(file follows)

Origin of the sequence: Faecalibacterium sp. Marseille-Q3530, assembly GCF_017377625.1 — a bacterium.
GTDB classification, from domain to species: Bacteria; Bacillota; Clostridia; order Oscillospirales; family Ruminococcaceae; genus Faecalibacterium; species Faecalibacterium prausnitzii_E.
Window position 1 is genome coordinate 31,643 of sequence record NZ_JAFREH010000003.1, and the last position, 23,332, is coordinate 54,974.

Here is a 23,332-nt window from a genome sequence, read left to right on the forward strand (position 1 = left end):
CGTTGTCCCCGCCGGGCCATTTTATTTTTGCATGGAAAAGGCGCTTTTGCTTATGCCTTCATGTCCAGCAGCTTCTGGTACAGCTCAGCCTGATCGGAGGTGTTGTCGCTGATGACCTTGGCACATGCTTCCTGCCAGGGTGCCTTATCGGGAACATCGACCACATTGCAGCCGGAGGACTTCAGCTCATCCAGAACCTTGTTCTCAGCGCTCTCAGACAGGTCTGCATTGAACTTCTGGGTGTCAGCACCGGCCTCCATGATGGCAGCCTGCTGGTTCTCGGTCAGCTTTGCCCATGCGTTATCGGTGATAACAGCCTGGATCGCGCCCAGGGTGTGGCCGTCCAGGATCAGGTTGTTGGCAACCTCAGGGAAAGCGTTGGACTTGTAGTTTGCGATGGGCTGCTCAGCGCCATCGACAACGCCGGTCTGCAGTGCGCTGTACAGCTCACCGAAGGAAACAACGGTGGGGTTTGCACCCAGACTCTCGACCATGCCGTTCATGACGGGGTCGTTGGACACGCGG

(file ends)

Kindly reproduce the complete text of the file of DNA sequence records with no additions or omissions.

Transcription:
Origin of the sequence: Faecalibacterium sp. Marseille-Q3530, assembly GCF_017377625.1 — a bacterium.
GTDB classification, from domain to species: Bacteria; Bacillota; Clostridia; order Oscillospirales; family Ruminococcaceae; genus Faecalibacterium; species Faecalibacterium prausnitzii_E.
Window position 1 is genome coordinate 31,643 of sequence record NZ_JAFREH010000003.1, and the last position, 23,332, is coordinate 54,974.

Here is a 23,332-nt window from a genome sequence, read left to right on the forward strand (position 1 = left end):
CGTTGTCCCCGCCGGGCCATTTTATTTTTGCATGGAAAAGGCGCTTTTGCTTATGCCTTCATGTCCAGCAGCTTCTGGTACAGCTCAGCCTGATCGGAGGTGTTGTCGCTGATGACCTTGGCACATGCTTCCTGCCAGGGTGCCTTATCGGGAACATCGACCACATTGCAGCCGGAGGACTTCAGCTCATCCAGAACCTTGTTCTCAGCGCTCTCAGACAGGTCTGCATTGAACTTCTGGGTGTCAGCACCGGCCTCCATGATGGCAGCCTGCTGGTTCTCGGTCAGCTTTGCCCATGCGTTATCGGTGATAACAGCCTGGATCGCGCCCAGGGTGTGGCCGTCCAGGATCAGGTTGTTGGCAACCTCAGGGAAAGCGTTGGACTTGTAGTTTGCGATGGGCTGCTCAGCGCCATCGACAACGCCGGTCTGCAGTGCGCTGTACAGCTCACCGAAGGAAACAACGGTGGGGTTTGCACCCAGACTCTCGACCATGCCGTTCATGACGGGGTCGTTGGACACGCGG